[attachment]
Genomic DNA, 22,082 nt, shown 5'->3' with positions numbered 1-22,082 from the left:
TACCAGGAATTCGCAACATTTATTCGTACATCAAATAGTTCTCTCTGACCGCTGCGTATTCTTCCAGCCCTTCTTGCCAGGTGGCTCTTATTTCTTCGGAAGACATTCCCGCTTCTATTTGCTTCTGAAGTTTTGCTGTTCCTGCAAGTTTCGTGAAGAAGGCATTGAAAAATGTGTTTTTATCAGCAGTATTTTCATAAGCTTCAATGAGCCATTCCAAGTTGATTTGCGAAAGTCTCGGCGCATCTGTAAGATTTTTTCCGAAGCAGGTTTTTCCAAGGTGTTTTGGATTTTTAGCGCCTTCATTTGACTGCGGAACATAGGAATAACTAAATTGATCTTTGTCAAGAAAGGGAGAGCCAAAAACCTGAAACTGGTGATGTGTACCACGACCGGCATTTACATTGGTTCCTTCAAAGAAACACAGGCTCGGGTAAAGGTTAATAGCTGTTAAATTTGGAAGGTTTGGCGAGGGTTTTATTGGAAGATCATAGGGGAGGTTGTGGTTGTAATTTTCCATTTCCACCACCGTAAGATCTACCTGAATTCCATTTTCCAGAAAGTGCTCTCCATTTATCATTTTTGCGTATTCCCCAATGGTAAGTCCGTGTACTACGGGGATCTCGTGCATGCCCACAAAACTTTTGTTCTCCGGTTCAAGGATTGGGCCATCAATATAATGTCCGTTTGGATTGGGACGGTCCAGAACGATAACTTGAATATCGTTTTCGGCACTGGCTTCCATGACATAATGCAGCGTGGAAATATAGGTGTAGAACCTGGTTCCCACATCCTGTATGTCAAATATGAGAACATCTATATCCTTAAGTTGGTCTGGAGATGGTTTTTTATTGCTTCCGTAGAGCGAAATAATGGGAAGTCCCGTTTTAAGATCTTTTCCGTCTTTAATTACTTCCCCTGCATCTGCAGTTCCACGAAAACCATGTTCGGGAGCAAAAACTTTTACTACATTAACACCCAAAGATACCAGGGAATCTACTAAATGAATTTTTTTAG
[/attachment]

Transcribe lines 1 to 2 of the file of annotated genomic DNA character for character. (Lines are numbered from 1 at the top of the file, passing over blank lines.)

Genomic DNA, 22,082 nt, shown 5'->3' with positions numbered 1-22,082 from the left:
TACCAGGAATTCGCAACATTTATTCGTACATCAAATAGTTCTCTCTGACCGCTGCGTATTCTTCCAGCCCTTCTTGCCAGGTGGCTCTTATTTCTTCGGAAGACATTCCCGCTTCTATTTGCTTCTGAAGTTTTGCTGTTCCTGCAAGTTTCGTGAAGAAGGCATTGAAAAATGTGTTTTTATCAGCAGTATTTTCATAAGCTTCAATGAGCCATTCCAAGTTGATTTGCGAAAGTCTCGGCGCATCTGTAAGATTTTTTCCGAAGCAGGTTTTTCCAAGGTGTTTTGGATTTTTAGCGCCTTCATTTGACTGCGGAACATAGGAATAACTAAATTGATCTTTGTCAAGAAAGGGAGAGCCAAAAACCTGAAACTGGTGATGTGTACCACGACCGGCATTTACATTGGTTCCTTCAAAGAAACACAGGCTCGGGTAAAGGTTAATAGCTGTTAAATTTGGAAGGTTTGGCGAGGGTTTTATTGGAAGATCATAGGGGAGGTTGTGGTTGTAATTTTCCATTTCCACCACCGTAAGATCTACCTGAATTCCATTTTCCAGAAAGTGCTCTCCATTTATCATTTTTGCGTATTCCCCAATGGTAAGTCCGTGTACTACGGGGATCTCGTGCATGCCCACAAAACTTTTGTTCTCCGGTTCAAGGATTGGGCCATCAATATAATGTCCGTTTGGATTGGGACGGTCCAGAACGATAACTTGAATATCGTTTTCGGCACTGGCTTCCATGACATAATGCAGCGTGGAAATATAGGTGTAGAACCTGGTTCCCACATCCTGTATGTCAAATATGAGAACATCTATATCCTTAAGTTGGTCTGGAGATGGTTTTTTATTGCTTCCGTAGAGCGAAATAATGGGAAGTCCCGTTTTAAGATCTTTTCCGTCTTTAATTACTTCCCCTGCATCTGCAGTTCCACGAAAACCATGTTCGGGAGCAAAAACTTTTACTACATTAACACCCAAAGATACCAGGGAATCTACTAAATGAATTTTTTTAG